New Territories, Hong Kong
the beautiful views around Tsing Ma Island and Tsing Yi Island and Rambler Bay that you can see from the Visitors Center and Observation Point of the Tsing Ma Bridge in Tsing Yi Island.
The Tsing Ma Bridge is the great bridge of Hong Kong that connects the Airport here in Lantau Island to Hong Kong Proper. Thius bridge is even longer than the famous and my all time favorite bridge, the Golden Gate Bridge of San Francisco. It connects the two islands namely Tsing Yi and Ma Wan at both ends and continues to Lantau Island and they even have a famous observation deck built just beside the famous bridge. It is purported to be the longest suspension bridge with both rail and road traffic in the world and was built and finished in 1997. It is 3 lanes of traffic per side and it has a main span of 1,377 metres (4,518 ft) and a height of 206 metres (676 ft) and has two railway lines and two road lanes enclosed below the bridge it can still operate and transfer passengers and their luggage to and from the airport.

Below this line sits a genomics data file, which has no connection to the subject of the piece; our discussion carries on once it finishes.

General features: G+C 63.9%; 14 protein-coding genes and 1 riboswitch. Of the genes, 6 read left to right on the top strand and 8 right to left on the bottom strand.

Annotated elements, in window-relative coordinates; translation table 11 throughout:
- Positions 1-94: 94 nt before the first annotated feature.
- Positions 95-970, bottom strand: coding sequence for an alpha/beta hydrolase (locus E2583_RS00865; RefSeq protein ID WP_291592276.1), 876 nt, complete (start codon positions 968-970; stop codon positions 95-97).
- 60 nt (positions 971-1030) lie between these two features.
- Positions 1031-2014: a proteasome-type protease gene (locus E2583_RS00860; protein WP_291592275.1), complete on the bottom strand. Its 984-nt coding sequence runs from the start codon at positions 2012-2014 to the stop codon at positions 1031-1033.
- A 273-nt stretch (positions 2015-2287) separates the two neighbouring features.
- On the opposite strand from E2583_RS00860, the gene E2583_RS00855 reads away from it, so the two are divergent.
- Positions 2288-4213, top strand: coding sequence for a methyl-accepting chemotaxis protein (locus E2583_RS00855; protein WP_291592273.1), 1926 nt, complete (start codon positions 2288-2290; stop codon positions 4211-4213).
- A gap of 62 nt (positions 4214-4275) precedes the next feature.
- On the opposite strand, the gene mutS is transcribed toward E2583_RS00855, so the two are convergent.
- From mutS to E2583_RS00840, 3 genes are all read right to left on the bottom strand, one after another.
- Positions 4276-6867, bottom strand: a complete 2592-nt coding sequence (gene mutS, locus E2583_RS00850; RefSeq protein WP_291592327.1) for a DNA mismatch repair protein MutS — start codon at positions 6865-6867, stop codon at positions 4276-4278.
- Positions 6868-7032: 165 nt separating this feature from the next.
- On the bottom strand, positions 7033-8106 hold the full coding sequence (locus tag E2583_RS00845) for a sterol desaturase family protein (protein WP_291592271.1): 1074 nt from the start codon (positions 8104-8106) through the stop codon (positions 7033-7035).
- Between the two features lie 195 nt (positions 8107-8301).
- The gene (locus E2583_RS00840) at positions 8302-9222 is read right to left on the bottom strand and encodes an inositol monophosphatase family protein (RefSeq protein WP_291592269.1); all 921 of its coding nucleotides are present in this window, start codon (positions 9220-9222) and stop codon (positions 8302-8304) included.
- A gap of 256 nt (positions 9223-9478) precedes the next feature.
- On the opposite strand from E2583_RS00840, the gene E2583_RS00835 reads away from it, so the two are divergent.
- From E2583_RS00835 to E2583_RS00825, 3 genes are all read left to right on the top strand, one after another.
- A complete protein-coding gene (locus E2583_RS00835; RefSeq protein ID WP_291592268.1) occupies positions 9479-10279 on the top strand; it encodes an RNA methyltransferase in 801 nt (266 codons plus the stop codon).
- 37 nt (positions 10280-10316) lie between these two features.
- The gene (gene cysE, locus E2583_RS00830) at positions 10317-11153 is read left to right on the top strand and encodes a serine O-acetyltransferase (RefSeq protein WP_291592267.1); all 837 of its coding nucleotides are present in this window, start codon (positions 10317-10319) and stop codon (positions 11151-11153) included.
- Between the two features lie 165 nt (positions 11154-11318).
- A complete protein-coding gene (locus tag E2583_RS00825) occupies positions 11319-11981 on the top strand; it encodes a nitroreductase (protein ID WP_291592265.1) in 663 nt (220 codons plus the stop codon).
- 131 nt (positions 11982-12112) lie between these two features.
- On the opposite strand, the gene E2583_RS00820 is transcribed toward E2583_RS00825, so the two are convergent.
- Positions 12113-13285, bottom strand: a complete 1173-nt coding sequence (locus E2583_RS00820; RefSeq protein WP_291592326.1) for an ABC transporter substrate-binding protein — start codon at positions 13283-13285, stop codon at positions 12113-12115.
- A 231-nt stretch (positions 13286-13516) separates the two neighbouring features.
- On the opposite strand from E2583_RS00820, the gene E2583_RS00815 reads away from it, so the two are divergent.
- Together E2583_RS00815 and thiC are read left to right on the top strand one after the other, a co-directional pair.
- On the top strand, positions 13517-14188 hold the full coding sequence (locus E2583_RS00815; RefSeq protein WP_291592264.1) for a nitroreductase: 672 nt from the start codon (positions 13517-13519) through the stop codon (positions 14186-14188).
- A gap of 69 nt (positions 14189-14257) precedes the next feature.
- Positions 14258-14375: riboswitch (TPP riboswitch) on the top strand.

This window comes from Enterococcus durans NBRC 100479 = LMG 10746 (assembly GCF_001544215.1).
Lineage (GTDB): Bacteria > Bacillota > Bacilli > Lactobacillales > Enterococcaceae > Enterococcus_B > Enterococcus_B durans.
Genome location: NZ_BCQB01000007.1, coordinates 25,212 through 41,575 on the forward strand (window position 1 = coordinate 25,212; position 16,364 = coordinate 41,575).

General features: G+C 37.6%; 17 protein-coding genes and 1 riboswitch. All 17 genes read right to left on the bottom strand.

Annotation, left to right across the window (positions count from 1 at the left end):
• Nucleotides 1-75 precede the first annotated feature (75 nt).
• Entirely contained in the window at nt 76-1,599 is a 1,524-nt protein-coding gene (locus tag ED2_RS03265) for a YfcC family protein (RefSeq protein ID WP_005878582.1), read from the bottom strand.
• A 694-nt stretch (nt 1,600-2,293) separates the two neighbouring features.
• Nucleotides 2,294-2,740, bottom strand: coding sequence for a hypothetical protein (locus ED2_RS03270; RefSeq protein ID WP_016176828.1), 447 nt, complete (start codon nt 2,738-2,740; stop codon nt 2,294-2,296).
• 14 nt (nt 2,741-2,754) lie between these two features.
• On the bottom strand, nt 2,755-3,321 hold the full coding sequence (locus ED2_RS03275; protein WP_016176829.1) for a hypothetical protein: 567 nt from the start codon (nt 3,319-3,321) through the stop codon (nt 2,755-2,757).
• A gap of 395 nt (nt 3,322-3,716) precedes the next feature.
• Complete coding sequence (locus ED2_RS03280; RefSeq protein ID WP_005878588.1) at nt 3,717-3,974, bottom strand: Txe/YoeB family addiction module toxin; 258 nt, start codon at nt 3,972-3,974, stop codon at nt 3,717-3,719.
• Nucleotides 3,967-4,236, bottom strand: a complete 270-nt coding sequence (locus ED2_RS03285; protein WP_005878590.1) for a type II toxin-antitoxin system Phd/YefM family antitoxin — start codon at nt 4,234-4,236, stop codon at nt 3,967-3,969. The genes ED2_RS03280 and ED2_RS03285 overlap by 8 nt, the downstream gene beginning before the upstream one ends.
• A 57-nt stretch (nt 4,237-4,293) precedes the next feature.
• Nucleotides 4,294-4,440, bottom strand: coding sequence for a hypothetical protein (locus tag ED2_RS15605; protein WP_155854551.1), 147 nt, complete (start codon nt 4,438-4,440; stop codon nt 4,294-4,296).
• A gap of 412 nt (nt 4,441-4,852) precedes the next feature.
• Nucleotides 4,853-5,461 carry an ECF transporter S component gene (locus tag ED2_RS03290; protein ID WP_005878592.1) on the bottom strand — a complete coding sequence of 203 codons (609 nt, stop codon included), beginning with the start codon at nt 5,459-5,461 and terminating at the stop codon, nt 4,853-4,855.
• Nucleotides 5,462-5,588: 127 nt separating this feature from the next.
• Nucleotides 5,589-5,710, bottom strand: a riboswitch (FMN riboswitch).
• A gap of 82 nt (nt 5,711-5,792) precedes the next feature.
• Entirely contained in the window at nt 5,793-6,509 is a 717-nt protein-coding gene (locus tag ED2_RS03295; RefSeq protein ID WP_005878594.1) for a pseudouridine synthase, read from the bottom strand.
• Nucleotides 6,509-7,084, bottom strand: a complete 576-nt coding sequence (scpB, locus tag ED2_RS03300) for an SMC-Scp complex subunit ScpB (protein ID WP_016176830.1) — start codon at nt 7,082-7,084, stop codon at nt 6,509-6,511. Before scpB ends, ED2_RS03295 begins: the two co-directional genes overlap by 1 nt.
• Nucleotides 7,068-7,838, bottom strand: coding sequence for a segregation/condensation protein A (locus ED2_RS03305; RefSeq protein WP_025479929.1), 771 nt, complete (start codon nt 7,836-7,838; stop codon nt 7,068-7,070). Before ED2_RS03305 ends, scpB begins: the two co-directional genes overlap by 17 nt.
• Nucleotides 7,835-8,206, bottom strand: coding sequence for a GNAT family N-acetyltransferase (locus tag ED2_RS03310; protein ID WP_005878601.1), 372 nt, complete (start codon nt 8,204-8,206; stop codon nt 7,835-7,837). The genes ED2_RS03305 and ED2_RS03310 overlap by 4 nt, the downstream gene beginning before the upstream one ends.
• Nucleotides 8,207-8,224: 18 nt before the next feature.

the other great bridge of Hong Kong that connects Tsing Yi Island across Rambler Bay to the New Territories area at Kwai Chung., The bridge can be photographed panoramically from the nearby Tsing Ma Bridge Viewing Deck (the Tsing Ma Bridge is longer and connects Lantau Island to Hong Kong Mainland. The Tsing Yi Bridge is about 610 metres (about 2,000 feet) and is 26 metres (85 feet) high and it has four lanes on either side. The Bridge was completed in 1974. The bridge is a multi lever type of bridge.